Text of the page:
Friday, June 05, 2009

D-Day plus 65 years

The beginning of June holds many memories for me: the end of school (plus or minus), my dad's birthday (June 7, 115th this year), and his death (June 1.) But the recurring celebration is D-Day, from my third year on, our country has, more or less, celebrated the event every June 6.

My first real recollection is 1954 when President Eisenhower (then) met former Field Marshal Montgomery in Normandy to celebrate the tenth anniversary of the invasion. It was my first recollection of the day and of the fact that Monty and Ike did not get along during the War and buried the hatchet long enough to recount their memories and speak about their respective forces.

Prior to that I knew the entrenched in my memory...of Sword, Gold, Juno and of course, Utah and Omaha. I was just not aware of the importance of the event. In fact, maybe it was in 1954 that I first realized the difference and distance between Iwo Jima and Omaha Beach.

I knew of the great loss of life because of the young men who died there. Among them was the brother of my Sunday School teacher (who stayed with us from 1954 until our graduation in 1959,she says, because she loved us so much.) Her brother had been a Boy Scout in my dad's troupe during the 1930s and Dad often lamented that had he made the scout a better swimmer, he might have survived the landing. There was a magic or mystic to the D-Day landing that filtered into my thinking way back then.

I was in the Navy in 1964, floating around the Mediterranean Sea on the USS. FDR when the 20th anniversary came around. I do not remember the celebrations because we did not get much world news, but I am sure there were commemorations that year. By this time I had a better understanding about service and also was working with many sailors (especially my superior officers who were WWII veterans) who talked about their war experiences from time to time. While most, as I recall, were in the Pacific Theater during the War, there was no particular mention of June 6, 1944. My direct supervisor was a submariner as an enlisted man and he had some stories. Our Engineering Officer was on the USS Bennington when it was hit and burned in 1945. Our skipper was going through flight training in 1944 after serving first on a cruiser.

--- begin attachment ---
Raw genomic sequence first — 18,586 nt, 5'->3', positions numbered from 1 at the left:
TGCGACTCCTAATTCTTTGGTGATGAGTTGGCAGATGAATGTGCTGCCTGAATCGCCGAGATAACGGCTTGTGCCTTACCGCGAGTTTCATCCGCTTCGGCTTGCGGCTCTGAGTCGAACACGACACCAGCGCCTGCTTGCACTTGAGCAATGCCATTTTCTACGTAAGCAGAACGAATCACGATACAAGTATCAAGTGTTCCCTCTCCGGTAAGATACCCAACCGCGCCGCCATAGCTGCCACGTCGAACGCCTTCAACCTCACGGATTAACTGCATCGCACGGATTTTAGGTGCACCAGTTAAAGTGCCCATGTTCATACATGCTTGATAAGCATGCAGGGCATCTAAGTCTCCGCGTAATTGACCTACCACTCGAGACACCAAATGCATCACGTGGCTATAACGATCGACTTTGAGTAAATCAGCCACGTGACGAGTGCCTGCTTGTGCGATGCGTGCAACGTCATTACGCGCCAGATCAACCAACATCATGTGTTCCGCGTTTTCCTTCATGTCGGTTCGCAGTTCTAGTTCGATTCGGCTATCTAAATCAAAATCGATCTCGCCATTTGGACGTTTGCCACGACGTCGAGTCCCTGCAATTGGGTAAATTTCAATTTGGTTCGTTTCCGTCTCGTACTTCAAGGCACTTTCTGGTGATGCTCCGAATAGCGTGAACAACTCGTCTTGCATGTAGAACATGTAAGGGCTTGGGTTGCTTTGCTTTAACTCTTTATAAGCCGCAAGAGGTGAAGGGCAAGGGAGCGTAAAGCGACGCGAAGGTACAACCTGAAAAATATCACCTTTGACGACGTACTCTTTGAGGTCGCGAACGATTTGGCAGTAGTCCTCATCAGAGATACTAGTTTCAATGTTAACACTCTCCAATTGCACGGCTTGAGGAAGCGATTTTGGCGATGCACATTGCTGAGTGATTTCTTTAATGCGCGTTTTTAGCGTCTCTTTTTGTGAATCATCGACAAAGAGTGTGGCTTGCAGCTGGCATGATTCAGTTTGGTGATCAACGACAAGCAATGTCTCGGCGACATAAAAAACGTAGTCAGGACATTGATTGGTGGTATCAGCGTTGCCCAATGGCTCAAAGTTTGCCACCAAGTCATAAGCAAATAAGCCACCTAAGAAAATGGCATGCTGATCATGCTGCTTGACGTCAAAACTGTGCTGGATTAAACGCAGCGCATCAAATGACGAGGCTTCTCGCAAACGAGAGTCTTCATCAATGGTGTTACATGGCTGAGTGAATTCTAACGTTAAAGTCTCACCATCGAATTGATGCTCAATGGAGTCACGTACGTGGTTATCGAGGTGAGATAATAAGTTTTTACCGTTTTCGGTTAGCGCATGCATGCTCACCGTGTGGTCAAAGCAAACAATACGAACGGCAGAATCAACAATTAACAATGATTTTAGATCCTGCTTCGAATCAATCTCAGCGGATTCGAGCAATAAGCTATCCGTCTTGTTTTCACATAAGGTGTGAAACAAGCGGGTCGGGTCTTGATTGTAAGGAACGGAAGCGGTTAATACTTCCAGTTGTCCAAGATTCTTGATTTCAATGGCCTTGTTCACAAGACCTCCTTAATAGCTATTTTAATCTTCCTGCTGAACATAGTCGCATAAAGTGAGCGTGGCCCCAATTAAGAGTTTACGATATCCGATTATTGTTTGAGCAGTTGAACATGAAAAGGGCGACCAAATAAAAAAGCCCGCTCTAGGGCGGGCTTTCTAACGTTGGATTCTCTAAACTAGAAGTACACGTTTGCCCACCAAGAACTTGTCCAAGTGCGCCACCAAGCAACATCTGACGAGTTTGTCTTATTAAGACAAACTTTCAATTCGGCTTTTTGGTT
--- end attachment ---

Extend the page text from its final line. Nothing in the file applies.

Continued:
So here we are 45 years after that and I am still thinking about D-Day and the significance and the sacrifice of those brave young men. Tom Hanks left the most lasting impression of the horror of the event with Saving Private Ryan. The first 20 minutes of that film are almost too horrible to watch, right?

I saw a piece on the news this eveing about some survivors of the Normandy landing being taken to France with some 20 year old students from The College of the Ozarks as part of a living history lesson. I was very moved by that piece. These old guys are dying at the rate of 1,000 per day. Soon, they will all be gone, all 16 million of them.

School will soon be out here and the yearly early-June memories will be over for me and I can get on to the rest of my summer. And that's a good thing. It will soon be Brother Jim's birthday :-)

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